Eureka, Ep. 5.01: “Lost” sets the tone for the final season
Eureka, Season 5, Episode 1, “Lost”
Written by Jaime Paglia
Directed by Matthew Hastings
Airs Mondays at 9pm ET on SyFy
Eureka is usually a pretty light-hearted and whimsical show, but this week’s season premiere is definitely on the darker, more serious side.
To recap last season, Global Dynamics spent a majority of the time preparing to launch the spaceship Astraeus to Titan, one of Saturn’s moons. The ship was ready to launch by the finale until Beverly of Eureka past sabotaged the project and gained control of the launch. This culminated in the Astraeus and its crew disappearing from GD.
The final season’s premiere kicks off with the Astraeus crash-landing onto…Earth! The crew is picked up by GD personnel led by Deputy Andy, now the head security officer of GD. Andy though first appearing like his normal happy self quickly becomes more serious, delivering the line “Quarantine everything” in chilling fashion. Carter arrives to the quarantine area much to Allison’s relief, but the look on his face does not mirror hers. His unexcited “You’re back” really accentuates the fact that something is different about this Eureka. Then Carter drops a bomb, the Astraeus has been missing for four years! Eureka has been known to play with alternate timelines that change the dynamic of the show and its characters. In fact, it’s happened twice in the past! So though the four year leap is a shocking revelation, it shouldn’t really come as a surprise that the writers would do this.
Carter’s former household A.I. (S.A.R.A.H.) is now in charge of GD. The town has an almost Big Brother mentality as the A.I.s are watching over everyone and using a device to make people obey when they have become disobedient. Copies of the android Andy are acting as security around town. The increased use of Andy and his current state is a welcome sight for Kavan Smith (Andy) fans. He was great in the Stargate franchise (mostly in Stargate: Atlantis) and deserves a more involved role as the formerly lovable but now eerily dark android.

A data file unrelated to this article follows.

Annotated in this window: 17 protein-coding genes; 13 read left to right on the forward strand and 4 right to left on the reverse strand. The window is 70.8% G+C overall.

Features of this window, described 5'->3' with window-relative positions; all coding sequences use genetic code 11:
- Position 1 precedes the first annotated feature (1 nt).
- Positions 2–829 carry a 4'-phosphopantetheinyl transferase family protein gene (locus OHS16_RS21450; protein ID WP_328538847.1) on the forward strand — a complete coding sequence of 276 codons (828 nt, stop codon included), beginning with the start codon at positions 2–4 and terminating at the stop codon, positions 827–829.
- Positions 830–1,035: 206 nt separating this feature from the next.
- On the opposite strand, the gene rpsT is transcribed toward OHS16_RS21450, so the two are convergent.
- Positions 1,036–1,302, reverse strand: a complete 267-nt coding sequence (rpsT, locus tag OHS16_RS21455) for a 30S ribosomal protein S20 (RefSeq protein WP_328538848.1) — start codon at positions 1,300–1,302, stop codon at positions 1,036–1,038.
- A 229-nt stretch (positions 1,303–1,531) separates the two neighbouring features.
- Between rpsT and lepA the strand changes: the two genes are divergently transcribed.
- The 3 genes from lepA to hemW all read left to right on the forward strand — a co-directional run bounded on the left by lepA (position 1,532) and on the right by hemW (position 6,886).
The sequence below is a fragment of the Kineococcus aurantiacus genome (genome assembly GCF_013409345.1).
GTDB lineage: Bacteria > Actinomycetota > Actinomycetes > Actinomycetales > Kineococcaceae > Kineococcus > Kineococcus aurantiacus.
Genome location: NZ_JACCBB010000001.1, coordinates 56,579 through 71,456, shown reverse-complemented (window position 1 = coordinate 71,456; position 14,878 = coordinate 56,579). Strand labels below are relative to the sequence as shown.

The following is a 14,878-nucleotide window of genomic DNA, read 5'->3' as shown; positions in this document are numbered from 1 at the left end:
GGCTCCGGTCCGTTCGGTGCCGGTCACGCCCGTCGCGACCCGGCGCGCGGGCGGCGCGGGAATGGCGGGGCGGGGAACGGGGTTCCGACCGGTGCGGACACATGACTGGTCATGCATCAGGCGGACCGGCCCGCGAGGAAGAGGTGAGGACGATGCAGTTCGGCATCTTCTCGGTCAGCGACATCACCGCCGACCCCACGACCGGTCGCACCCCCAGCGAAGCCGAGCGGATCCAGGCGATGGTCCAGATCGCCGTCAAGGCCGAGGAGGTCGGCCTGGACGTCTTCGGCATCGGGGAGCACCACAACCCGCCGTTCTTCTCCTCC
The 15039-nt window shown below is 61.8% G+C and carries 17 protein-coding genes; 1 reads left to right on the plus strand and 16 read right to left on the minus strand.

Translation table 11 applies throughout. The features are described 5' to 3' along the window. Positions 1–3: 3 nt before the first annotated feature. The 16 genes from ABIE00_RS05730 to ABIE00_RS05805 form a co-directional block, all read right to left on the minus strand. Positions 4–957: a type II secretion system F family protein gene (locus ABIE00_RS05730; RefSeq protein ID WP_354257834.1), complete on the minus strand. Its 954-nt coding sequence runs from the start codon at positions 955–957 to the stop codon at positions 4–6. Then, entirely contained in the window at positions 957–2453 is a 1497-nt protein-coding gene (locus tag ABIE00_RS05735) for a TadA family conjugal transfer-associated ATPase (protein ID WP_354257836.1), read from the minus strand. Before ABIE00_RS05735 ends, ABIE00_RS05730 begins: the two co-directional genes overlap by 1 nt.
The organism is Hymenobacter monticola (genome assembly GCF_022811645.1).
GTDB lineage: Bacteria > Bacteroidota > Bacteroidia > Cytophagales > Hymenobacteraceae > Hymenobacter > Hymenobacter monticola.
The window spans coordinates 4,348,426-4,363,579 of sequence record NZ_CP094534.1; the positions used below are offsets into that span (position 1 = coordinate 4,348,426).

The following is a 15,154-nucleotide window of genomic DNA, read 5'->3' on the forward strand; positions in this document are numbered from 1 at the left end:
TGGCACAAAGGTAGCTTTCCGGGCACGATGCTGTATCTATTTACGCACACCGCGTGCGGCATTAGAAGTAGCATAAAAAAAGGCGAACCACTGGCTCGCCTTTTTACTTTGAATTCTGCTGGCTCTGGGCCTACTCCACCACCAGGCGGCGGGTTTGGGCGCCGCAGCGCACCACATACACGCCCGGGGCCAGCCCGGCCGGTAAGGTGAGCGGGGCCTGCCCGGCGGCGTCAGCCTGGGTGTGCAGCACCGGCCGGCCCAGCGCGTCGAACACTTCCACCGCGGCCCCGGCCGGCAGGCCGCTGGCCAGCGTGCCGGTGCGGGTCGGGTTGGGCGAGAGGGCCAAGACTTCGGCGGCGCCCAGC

The next big revelation of the episode is that Carter and Jo are now together and in love. The first third of the episode foreshadows this well with Carter’s confusing emotions, Jo’s reluctance with Zane and Allison’s daughter having drawn a woman in a picture of her family. There has always been a very definitive group of fans who support the idea of Carter and Jo together. Throughout the series there have been small hints that the two may possess feelings for one another, but the show has otherwise strongly pushed for Carter/Allison and Jo/Zane.
In a very moving scene, Allison accidentally observes Carter and Jo kissing as she realizes not only has she lost Carter, but Jo has been helping raise her daughter. Only days before in Allison’s mind she had given in to her feelings and agreed to start a family with Carter, and now it has been torn away.
So after all of the major changes and emotional moments, the closing scene of the episode reveals that everything just witnessed is not reality. The entire crew of the Astraeus was in fact captured by Beverly and is now tapped into a Matrix-style pod. Their minds are being used for something while they think they’re living in a world which does not exist.
The writers should be proud to have successfully tugged on the minds and hearts of the viewers so many times in one episode. The twists and turns are maximized for the viewers’ pleasure. Like previous Eureka season premieres before it, “Lost” is a strong episode that provides serious story elements and major game changers. There will probably be a divide among fans who are happy with the actual reality and those who prefer the imposter world the Astraeus crew is experiencing, both of which will run in parallel with each other for the rest of the season. These final episodes must have been fun for the actors playing characters in both realities, especially those with major differences (Colin Ferguson’s Carter, Erica Cerra’s Jo and Kavan Smith’s Andy), and should be an entertaining way to take out the series.